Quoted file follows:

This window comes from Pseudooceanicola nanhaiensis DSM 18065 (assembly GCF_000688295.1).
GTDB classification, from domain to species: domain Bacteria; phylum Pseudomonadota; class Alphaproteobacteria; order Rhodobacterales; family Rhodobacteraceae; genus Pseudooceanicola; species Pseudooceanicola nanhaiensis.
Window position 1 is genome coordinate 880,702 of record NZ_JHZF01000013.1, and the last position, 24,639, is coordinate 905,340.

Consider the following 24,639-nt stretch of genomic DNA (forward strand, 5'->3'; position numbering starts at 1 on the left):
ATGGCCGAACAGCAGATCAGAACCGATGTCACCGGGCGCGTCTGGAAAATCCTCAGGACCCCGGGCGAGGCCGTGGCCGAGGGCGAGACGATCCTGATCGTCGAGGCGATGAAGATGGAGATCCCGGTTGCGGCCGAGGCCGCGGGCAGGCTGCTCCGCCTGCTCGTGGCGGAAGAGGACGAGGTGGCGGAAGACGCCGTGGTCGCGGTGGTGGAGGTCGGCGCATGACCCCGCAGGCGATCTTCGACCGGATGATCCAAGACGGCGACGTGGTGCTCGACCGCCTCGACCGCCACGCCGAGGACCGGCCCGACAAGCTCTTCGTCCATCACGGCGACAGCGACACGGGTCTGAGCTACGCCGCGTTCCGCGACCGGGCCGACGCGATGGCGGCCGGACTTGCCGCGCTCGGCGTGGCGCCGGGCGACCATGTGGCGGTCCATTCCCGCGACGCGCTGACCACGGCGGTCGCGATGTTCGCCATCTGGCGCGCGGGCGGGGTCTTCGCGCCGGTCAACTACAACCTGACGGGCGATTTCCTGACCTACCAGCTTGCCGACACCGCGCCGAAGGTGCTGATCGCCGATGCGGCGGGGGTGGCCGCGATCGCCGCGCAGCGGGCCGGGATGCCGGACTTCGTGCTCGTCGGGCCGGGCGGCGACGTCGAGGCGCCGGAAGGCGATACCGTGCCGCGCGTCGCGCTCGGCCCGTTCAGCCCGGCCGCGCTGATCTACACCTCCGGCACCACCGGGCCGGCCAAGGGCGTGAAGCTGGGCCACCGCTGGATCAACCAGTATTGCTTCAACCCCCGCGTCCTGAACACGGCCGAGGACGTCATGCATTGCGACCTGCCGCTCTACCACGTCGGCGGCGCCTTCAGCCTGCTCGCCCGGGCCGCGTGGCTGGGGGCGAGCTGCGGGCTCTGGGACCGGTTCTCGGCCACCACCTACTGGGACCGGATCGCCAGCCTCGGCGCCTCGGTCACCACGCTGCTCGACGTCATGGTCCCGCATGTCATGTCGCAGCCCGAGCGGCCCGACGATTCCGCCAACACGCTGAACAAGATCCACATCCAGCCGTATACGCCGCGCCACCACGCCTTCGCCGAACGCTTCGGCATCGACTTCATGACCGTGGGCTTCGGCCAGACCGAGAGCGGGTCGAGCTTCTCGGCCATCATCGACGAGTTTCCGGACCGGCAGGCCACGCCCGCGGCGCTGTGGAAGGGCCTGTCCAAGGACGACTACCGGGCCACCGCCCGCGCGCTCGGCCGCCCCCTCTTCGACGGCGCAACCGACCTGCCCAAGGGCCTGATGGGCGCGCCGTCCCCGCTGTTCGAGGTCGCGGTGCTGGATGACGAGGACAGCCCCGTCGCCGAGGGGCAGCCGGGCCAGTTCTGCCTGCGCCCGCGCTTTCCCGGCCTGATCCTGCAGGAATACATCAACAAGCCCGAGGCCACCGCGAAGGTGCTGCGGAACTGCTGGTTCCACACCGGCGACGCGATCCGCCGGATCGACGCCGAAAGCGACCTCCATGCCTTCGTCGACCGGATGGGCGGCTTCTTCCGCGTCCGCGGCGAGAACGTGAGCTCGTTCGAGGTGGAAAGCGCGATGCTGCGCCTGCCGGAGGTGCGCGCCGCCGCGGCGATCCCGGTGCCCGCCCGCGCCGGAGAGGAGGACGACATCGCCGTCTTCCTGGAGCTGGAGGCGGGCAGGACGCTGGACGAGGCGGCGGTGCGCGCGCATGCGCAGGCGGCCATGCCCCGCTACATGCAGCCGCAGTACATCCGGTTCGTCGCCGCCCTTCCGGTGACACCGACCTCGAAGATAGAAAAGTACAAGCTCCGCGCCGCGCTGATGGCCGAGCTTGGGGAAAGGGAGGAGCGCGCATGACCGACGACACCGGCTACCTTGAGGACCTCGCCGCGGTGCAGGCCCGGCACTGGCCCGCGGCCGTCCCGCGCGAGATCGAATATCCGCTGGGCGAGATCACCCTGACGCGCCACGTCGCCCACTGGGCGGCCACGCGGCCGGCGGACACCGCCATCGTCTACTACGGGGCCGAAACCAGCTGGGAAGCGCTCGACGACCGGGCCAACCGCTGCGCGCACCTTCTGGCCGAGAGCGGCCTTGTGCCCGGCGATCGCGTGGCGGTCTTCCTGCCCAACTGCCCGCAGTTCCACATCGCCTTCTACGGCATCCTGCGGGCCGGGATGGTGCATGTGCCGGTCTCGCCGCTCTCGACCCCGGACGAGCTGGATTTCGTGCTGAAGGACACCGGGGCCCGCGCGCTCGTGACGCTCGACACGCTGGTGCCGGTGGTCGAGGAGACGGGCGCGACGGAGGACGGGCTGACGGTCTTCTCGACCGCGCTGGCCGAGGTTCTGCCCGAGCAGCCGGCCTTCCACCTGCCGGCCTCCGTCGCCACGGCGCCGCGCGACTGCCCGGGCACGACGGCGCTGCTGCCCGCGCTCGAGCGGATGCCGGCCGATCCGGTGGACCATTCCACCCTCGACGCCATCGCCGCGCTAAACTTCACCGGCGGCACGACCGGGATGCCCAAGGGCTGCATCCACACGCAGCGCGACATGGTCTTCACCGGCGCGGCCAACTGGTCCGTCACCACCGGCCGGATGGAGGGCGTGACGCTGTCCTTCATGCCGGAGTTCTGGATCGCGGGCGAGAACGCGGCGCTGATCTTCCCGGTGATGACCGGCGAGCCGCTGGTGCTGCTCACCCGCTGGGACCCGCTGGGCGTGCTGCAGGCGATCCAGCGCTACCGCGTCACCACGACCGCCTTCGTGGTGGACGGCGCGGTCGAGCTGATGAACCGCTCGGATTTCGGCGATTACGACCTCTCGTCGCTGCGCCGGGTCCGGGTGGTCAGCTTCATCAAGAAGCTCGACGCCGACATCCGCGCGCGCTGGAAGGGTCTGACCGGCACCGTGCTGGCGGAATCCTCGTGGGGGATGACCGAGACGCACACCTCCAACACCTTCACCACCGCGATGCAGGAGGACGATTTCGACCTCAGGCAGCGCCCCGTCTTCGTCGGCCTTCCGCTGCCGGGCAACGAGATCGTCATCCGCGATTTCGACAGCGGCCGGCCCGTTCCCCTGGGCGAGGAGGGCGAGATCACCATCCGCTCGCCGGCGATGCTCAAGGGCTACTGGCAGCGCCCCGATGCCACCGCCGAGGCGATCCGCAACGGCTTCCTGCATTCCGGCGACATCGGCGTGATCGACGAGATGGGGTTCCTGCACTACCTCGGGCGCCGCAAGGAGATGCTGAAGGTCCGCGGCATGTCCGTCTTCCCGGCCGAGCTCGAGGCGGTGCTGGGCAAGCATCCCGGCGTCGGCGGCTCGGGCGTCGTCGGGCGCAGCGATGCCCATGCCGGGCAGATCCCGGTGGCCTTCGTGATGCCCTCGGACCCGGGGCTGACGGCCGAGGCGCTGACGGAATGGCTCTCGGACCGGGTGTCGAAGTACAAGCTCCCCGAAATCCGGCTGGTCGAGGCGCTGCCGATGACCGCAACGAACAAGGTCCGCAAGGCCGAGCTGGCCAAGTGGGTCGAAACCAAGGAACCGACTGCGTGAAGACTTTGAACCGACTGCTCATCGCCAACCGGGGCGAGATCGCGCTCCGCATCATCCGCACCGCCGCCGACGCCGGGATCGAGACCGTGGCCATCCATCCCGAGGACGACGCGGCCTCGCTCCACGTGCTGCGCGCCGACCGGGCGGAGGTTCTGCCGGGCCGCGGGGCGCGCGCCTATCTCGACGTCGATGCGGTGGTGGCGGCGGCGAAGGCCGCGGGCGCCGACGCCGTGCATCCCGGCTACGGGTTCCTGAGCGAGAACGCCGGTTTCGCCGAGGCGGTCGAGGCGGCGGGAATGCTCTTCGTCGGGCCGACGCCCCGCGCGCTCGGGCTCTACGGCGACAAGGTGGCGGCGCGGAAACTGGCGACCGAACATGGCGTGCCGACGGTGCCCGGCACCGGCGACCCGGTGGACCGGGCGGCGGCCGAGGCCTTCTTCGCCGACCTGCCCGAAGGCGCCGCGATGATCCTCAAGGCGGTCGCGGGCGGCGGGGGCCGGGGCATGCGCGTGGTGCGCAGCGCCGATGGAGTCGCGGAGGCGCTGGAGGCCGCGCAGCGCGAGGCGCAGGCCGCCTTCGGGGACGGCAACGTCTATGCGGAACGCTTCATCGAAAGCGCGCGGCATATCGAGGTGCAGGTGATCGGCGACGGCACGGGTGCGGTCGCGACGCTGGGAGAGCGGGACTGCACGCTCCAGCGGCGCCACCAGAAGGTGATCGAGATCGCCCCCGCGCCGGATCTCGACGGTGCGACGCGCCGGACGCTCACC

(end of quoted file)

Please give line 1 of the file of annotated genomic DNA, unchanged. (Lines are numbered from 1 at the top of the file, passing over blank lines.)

This window comes from Pseudooceanicola nanhaiensis DSM 18065 (assembly GCF_000688295.1).